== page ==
5 1/4 to 5 1/2 cups unbleached, all-purpose flour
4 teaspoons salt

1/3 cup flour for dusting the loaves
Cornmeal for the pans
2 small cookie sheets or a large (at least 11×17-inch) jelly roll pan

1. To make the dough, in a 3-quart mixing bowl place water and sprinkle yeast on surface, allowing it to stand for two minutes before whisking. Add the smaller amount of flour and salt stiffing with a rubber spatula until it forms a ball. Knead the dough by hand for 8 to 10 minutes until the dough is smooth, adding more flour if dough is too soft.
2. To mix the dough in the food processor, place the smaller amount of flour and salt in work bowl fitted with metal blade, adding water and yeast. Pulse repeatedly until dough forms a ball (if dough will not form a ball, add remaining flour a tablespoon at a time, and pulse until ball forms. Let dough rest 5 minutes, then let machine run continuously for 20 seconds.
3. To mix dough in a heavy-duty mixer, place smaller amount of flour and salt in bowl of mixer fitted with a dough hook. Add water and yeast and mix on low speed to form a smooth, elastic and slightly sticky dough, about 5 minutes. Incorporate the remaining flour a tablespoon at time if the dough is too soft.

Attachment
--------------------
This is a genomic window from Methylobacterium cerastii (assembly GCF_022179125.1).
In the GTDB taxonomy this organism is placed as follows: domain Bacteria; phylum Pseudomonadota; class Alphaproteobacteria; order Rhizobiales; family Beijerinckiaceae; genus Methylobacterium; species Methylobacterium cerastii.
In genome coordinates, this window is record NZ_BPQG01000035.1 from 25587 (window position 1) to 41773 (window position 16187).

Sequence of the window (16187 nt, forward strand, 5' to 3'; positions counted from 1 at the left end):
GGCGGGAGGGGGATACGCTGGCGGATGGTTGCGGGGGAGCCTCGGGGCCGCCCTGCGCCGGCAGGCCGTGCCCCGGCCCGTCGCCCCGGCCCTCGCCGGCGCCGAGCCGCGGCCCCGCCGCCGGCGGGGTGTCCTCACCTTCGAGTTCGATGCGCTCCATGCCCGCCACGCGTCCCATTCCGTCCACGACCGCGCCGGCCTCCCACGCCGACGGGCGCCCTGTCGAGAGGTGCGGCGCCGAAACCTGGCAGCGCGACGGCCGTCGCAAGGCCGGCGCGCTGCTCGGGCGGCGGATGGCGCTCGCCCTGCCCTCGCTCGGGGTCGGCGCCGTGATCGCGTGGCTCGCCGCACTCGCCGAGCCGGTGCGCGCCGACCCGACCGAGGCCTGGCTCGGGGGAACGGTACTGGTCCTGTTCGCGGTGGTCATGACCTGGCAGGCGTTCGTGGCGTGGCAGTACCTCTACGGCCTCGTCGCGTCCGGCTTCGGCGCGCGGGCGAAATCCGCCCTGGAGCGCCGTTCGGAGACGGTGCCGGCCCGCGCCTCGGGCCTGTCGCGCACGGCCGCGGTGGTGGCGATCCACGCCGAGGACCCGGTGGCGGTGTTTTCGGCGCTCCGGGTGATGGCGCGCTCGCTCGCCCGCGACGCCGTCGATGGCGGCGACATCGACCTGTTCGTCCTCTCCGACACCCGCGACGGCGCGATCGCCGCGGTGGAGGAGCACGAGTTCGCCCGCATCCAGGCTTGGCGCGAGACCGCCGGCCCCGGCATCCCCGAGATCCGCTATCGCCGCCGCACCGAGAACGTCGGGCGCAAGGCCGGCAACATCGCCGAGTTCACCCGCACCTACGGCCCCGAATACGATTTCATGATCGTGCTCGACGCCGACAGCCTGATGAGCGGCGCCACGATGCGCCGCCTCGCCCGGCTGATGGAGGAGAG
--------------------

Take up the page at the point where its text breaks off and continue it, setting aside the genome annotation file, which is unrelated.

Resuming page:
4. Place dough in an oiled bowl (you may need to use a scraper) and turn dough over so top is oiled. Cover bowl with plastic wrap and allow dough to rise at room temperature until doubled. If you wish to interrupt the process, let the dough begin to rise, then punch it down, cover it tightly and refrigerate. When you are ready to proceed, bring back to room temperature until it begins rising again.
5. To shape loaves, scrape risen dough onto a lightly floured surface and press it to deflate it. Divide dough in half and shape one piece at a time. Press dough into a square, then roll it up tightly. Rotate cylinder of dough 90 degrees and roll up again from short end. Arrange dough seam side down, cover with plastic or a towel and let it rest of 5 minutes. Repeat with remaining piece of dough.
6. Dust pan with cornmeal. Roll each piece of dough under palms of your hands to elongate it. Work from middle of loaf outward, pointing the ends slightly. Place loaves seam side down on cookie sheets and dust each loaf heavily with flour, using about 1/3 cup in all. Cover with plastic or a towel and allow to rise until doubled.
7. About 30 minutes before you intend to bake the loaves, preheat oven to 500 degrees and set racks at the middle and lowest levels. Set a pan on the lowest rack to absorb some of the excess bottom heat and keep the bottom of the loaves from burning.
8. Holding a razor blade or the point of a very sharp knife at a 30-degree angle to the top of each loaf, make 3 to 4 diagonal slashes in each loaf. Immediately place loaves in oven and lower temperature 450 degrees.
9. After loaves have baked for 20 minutes and are completely risen, lower temperature to 350 degrees and continue baking about 20 to 30 minutes longer, until bread reaches an internal temperature of about 220 degrees. Remove loaves from oven and cool on a rack.